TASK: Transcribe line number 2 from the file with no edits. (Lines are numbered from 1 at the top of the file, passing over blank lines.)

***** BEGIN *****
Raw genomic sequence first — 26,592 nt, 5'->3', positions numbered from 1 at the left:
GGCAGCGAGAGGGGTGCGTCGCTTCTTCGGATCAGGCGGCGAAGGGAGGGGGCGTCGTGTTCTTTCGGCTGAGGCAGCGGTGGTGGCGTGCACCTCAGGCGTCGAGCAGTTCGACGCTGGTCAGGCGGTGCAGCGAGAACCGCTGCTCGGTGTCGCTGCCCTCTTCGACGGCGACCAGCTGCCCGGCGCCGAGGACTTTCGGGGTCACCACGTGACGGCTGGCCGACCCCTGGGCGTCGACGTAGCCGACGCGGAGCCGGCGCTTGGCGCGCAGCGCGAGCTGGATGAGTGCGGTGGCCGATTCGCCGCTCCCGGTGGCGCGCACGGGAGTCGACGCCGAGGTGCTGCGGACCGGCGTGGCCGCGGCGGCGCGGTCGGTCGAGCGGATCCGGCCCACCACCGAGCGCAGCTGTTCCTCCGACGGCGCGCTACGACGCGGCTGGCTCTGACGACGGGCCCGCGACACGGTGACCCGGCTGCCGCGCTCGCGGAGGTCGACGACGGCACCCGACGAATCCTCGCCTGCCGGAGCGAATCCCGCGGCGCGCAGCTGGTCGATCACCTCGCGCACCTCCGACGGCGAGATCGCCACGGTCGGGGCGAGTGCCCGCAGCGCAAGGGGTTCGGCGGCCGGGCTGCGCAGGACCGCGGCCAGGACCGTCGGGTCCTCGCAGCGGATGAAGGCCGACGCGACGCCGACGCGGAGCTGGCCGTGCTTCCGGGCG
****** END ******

GGCAGCGAGAGGGGTGCGTCGCTTCTTCGGATCAGGCGGCGAAGGGAGGGGGCGTCGTGTTCTTTCGGCTGAGGCAGCGGTGGTGGCGTGCACCTCAGGCGTCGAGCAGTTCGACGCTGGTCAGGCGGTGCAGCGAGAACCGCTGCTCGGTGTCGCTGCCCTCTTCGACGGCGACCAGCTGCCCGGCGCCGAGGACTTTCGGGGTCACCACGTGACGGCTGGCCGACCCCTGGGCGTCGACGTAGCCGACGCGGAGCCGGCGCTTGGCGCGCAGCGCGAGCTGGATGAGTGCGGTGGCCGATTCGCCGCTCCCGGTGGCGCGCACGGGAGTCGACGCCGAGGTGCTGCGGACCGGCGTGGCCGCGGCGGCGCGGTCGGTCGAGCGGATCCGGCCCACCACCGAGCGCAGCTGTTCCTCCGACGGCGCGCTACGACGCGGCTGGCTCTGACGACGGGCCCGCGACACGGTGACCCGGCTGCCGCGCTCGCGGAGGTCGACGACGGCACCCGACGAATCCTCGCCTGCCGGAGCGAATCCCGCGGCGCGCAGCTGGTCGATCACCTCGCGCACCTCCGACGGCGAGATCGCCACGGTCGGGGCGAGTGCCCGCAGCGCAAGGGGTTCGGCGGCCGGGCTGCGCAGGACCGCGGCCAGGACCGTCGGGTCCTCGCAGCGGATGAAGGCCGACGCGACGCCGACGCGGAGCTGGCCGTGCTTCCGGGCG